When you think about strength and power training exercises, the barbell, or bench press bar, is often the first thing that comes to mind.
With the interest growing in strength training, gyms have started stocking their premises with different bench press bars.
If you watch whether they are being used, though, you may find them being underused as many people don’t know what they are or how much they weigh.
Bench press bars come in a variety of sizes, shapes, and weights so you can shake up your weight training. In this guide, we will take a look at the 7 different bench press bars and how much each weighs.
This is the bar that most people imagine when you mention weight lifting exercises. These bars are also called power bars and are the bench press bar found most commonly in gyms. They are usually around 7.2 feet long and very rigid; however, they do have some bend when they are heavily loaded.
Their quality varies greatly depending on their build, which means the weight they can support varies. Most power bars are constructed using American steel, but the quality used can mean you could get a bad bar or a great bar. Some steel can bend and rebound – this is called “whip.”
Standard bars have a “knurled” part which is a groove that lets you grip the bar better. The knurling that is found on a cheap bar is typically smoother, which does not allow for a proper grip.
This bar is ideal for traditional power and strength exercises like squat, bench press, overhead press, deadlift, bent over row, and Romanian deadlift exercises. Most of these bars are able to handle a minimum of 272 kg up to 544 kg depending on their build quality. As you become stronger, you may need to invest in one of the following bars, especially for heavier lifting with bench press, squat, and deadlift training.
Weight: 20.4 kg. (bars with thicker grips: 25 kg.)
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This bar is specially designed for weightlifting during the Olympic Games to reduce injuries and enhance performance. They look the same as a standard bar, but are made with subtle differences for dynamics. Olympic bars are made using special steel which increases the amount of spin and whip, making them easier to lift and “catch.” This also reduces arm and wrist injuries.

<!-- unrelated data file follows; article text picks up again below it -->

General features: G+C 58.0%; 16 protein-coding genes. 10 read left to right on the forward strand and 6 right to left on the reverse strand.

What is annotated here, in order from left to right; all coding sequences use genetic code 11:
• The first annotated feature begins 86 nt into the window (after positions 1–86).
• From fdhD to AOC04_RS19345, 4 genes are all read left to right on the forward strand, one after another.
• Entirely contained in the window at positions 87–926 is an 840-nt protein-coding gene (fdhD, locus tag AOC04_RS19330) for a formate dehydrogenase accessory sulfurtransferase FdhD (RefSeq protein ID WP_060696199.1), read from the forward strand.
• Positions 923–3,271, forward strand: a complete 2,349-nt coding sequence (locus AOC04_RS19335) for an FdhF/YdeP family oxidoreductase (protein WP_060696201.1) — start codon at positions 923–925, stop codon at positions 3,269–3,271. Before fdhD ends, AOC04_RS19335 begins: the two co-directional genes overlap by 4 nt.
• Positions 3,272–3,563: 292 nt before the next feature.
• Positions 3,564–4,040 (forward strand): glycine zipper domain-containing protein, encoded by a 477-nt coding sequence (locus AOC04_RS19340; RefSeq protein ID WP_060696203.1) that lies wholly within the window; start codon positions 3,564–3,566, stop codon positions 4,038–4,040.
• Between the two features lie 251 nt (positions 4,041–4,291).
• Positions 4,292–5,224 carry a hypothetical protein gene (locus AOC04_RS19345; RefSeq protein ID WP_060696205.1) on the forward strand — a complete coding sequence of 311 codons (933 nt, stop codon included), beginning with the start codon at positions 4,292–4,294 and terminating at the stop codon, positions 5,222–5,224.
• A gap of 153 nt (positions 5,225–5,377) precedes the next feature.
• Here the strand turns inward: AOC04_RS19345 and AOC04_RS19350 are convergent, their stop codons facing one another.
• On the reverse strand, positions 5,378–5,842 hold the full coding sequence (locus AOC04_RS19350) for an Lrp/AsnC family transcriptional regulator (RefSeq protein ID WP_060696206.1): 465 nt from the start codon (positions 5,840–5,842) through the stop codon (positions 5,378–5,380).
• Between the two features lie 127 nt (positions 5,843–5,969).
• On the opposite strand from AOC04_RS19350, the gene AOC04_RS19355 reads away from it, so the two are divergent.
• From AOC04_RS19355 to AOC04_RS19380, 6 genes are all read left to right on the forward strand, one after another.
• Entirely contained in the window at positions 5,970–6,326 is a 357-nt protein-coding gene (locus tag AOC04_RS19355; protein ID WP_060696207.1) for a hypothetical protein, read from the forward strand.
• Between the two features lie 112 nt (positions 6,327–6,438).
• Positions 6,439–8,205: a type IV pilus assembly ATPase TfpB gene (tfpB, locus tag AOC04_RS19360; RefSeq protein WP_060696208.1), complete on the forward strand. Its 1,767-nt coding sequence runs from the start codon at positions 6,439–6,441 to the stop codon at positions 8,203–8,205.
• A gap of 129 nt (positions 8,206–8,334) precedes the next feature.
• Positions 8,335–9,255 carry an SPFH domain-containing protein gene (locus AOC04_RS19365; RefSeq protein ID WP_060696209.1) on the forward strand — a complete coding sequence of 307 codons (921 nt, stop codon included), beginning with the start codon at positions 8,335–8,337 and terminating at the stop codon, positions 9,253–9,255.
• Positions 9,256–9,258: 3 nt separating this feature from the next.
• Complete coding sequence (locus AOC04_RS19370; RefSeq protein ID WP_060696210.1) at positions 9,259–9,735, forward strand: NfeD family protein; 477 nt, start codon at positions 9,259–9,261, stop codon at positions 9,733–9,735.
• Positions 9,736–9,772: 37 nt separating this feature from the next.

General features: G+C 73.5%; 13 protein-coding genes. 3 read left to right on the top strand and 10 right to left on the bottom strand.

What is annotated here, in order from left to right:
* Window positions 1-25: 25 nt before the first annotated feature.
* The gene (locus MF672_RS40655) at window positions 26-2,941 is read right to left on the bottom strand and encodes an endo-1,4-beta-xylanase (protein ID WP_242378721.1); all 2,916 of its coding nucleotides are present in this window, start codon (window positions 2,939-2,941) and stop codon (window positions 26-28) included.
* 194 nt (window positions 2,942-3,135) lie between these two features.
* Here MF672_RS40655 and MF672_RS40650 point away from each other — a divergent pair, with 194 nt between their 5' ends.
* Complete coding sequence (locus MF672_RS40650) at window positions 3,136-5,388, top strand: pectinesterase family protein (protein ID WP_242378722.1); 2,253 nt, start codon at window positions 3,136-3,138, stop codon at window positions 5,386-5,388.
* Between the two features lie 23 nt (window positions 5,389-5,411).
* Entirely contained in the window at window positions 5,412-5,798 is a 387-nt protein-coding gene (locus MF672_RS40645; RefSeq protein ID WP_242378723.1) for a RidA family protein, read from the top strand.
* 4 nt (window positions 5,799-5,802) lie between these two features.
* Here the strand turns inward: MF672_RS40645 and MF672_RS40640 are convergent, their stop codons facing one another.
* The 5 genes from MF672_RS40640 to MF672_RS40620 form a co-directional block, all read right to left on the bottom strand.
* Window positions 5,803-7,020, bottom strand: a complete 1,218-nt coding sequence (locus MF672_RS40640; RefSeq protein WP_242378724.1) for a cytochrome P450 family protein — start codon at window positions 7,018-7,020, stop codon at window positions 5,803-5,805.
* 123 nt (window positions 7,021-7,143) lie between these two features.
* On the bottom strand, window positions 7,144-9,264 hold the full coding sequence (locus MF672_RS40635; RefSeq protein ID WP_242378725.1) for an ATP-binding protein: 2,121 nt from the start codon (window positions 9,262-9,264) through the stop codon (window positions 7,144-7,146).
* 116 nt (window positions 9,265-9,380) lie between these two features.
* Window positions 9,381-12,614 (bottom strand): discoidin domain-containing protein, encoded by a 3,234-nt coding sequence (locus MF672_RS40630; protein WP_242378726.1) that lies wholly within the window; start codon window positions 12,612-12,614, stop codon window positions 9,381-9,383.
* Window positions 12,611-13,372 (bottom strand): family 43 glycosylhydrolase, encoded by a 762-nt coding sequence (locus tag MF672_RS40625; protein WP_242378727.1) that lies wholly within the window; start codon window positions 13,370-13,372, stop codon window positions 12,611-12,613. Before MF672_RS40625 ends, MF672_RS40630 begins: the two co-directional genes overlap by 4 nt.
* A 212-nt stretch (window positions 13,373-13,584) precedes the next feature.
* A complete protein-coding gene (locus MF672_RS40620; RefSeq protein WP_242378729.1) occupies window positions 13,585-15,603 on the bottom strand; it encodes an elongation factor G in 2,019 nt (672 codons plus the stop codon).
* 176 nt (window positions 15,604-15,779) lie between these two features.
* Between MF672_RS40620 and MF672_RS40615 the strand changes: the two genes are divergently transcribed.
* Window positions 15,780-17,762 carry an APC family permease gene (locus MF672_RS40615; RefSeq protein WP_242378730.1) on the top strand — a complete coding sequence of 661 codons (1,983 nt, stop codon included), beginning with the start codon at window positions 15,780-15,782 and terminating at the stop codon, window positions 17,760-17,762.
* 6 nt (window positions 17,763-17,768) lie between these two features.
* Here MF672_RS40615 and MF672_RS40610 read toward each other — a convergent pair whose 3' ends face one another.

Weight: 20.4 kg.
This bar is also known as a “hex” bar because of its shape, which is a hexagon. This lets you stand in the center of the bar’s hexagon for deadlift training exercises. This bar makes lifting easier on your joints and the handle position allows you to maintain the correct deadlift position, even when training with heavier weights.
Weight: 20.4 k.
Safety Squat Bar
This is a specialty bar which normally has “arms” coming off the outside of the bar to hold onto. Its covered in a thick padding to allow the bar to rest comfortably on your shoulders and neck. If you have shoulder problems or experience pain when squatting, this is a good bar option for you. This bar also makes you use your gluteus, back, and hamstring muscles more, so it is great for upping your deadlift and squat strength.
Weight: 27-29.5 kg.
This bar, also sometimes called an arched bar, is used for squats. It really works your back and gluteus muscles, much like using the safety squat bar. This bar also helps develop your stability due to the weights swinging, forcing you to hold your muscles more tightly when squatting. This bar should not be used by inexperienced lifters.
Weight: 20.4 kg.
This bar is ideal for upper body training exercises like rowing, pressing, triceps extensions, or curling. The bar has a neutral hand grip that makes using it better for your shoulders. This makes it ideal for those who have shoulder problems.
Weight: 15.9 kg.
This bar is made to let you do a comfortable and safe bicep curl by letting your wrists pronate. A curl bar can also be used for triceps extension exercises. Curl bars are normally shorter and are stored in stands.
Weight: 6.8 kg.
In the end, the bar you select will depend heavily on your goals, anatomy, and experience. The type of bar you choose can increase the fun and enjoyment of your workout and assist you in moving through strength plateaus. Remember to consider what type of exercises you will be doing when considering a weight bench press bar.